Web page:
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How To Ask For A Raise

Janahan Sivaraman
Janahan Sivaraman
3 min read
How To Ask For A Raise
TC (total compensation) = base salary + bonus + stock

I got a 48% raise this year.

I didn’t threaten to quit. I didn’t get competing offers. Even with inflation at 17%.

I thought you had to do both, but luckily I saw this LinkedIn post from Louie Bacaj in Feb 2022 - during Performance Reviews.

Let me walk you through how I implemented this.

I suggest having this discussion with your manager during your 1-on-1.

Don’t Threaten to Quit

This splits your manager’s focus between increasing your pay and who will replace you.

There will be forms to fill out and people to persuade to increase your pay. That will take time. So will planning on who will replace you.

Your manager is already overloaded with work. Don’t add 2 things to their plate.

They need to be focusing on your money so let them.

Be Precise and Consistent

I let my manager know my exact expectations for base/bonus/stock compensation in dollars.

This way the goal posts cannot shift through the negotiation. Reiterating these is helpful for maintaining alignment. Each 1-on-1 you should say these numbers out loud.

Each 1-on-1, reiterate your commitment to the mission and focus on all the big opportunities to be won this year.

Relationships are the foundation of stability at work. People at work love stability.

Be the rock.

Prepare your manager with your achievements

I sent my manager the Github link to my Brag Doc over Slack.

He was able to use the Brag Doc during calibration meetings. As a basis for conversations he had to have to get my pay increase approved. And even in meetings with higher ups.

Preparing your manager for these tough meetings will build trust in your relationship.

Point to the roadmap for this year

I work as an engineer in HealthTech company. I run a HIPAA compliant cloud platform that developers run their applications on.

My roadmap looks like features or stability initiatives for platform component teams. One feature we’re working on this year will enable log shipping from mobile devices. The apps on these mobile devices will open up new lines of business.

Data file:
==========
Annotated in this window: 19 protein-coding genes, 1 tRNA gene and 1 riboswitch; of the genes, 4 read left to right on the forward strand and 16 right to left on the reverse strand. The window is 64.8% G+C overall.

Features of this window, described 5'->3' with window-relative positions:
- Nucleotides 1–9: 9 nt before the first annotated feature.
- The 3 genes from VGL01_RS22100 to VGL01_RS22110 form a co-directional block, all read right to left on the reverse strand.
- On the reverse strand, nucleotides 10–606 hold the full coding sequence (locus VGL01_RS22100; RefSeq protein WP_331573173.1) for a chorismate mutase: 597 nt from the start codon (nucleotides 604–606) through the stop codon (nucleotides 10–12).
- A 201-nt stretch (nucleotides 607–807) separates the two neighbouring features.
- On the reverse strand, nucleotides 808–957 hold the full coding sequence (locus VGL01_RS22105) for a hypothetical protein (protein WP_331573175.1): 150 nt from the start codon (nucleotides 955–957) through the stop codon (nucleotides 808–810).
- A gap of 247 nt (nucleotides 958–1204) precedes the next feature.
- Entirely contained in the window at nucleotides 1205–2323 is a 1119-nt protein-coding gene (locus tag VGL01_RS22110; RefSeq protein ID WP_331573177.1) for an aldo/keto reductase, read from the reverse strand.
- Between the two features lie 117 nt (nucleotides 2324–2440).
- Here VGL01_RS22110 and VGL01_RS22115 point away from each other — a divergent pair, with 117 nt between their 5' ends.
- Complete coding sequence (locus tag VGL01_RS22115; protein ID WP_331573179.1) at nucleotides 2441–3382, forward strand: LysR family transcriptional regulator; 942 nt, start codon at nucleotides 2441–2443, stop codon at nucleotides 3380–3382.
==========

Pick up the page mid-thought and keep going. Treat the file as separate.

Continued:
Since there’s no money like new money, management will love it.

It’s super helpful to know how your work affects the bottom line.

Point to the market, that people like you earn way more

Right before these conversations, Amazon announced it was raising the ceiling on base salaries from 160K to 350K.

That’s a 118% increase.

Article link here

I was able to reference this as a competitor honoring a shifting market.

Additionally, you can leverage for seeing what the market is paying. When I did, my manager dismissed them as “self-reported”. Your mileage may vary.

Point to your own life and why you need this raise, make them feel your circumstances

Rents in NYC were up 33% over the prior year.

Groceries close to 50%. Without at least a 17% raise, I’d be taking a pay cut. I let them know that would not meet my expectations.

You could point to wanting to buy a house. Or you want to grow your family. Or taking care of a loved one that fell on hard times.

Make them honor your humanity.

In a world where humans are referred to as “resources”, it can be easy for people to forget the real life ramifications of withholding money.

Start this conversation with your manager but don’t stop there

I got 7 endorsements from colleagues at or above my level for my Brag Doc.

Social proof is persuasive. I regularly meet with folks in my department to understand what they need help on.

For example, last year we had to make a reverse proxy HIPAA compliant to externalize a consumer app. That same technology work was re-used (instead of re-invented) in another part of the business simply because another Director and I connected.

Give, give, give, …, ask.

Parting Thoughts

Conventional wisdom says the only way to get a raise is to get competing offers or threaten to quit.

But what if I like my teammates? What if I like the work I do? There had to be another way.

Pointing to the market and pointing to your own life will send a strong signal to most good managers. It’s a subtle nudge that if they don’t do something, you might start looking.

I used every tactic in this “TC Prep” strategy and got a 48% raise.
And it will get you paid too.

Please reach out to me directly (janahan at janahansivaraman dot com) if you ever want to talk compensation negotiations, would be happy to help :)


Janahan Sivaraman Twitter

Secrets to growing your career in Tech. Learning 2 languages "by ear". Recipes.

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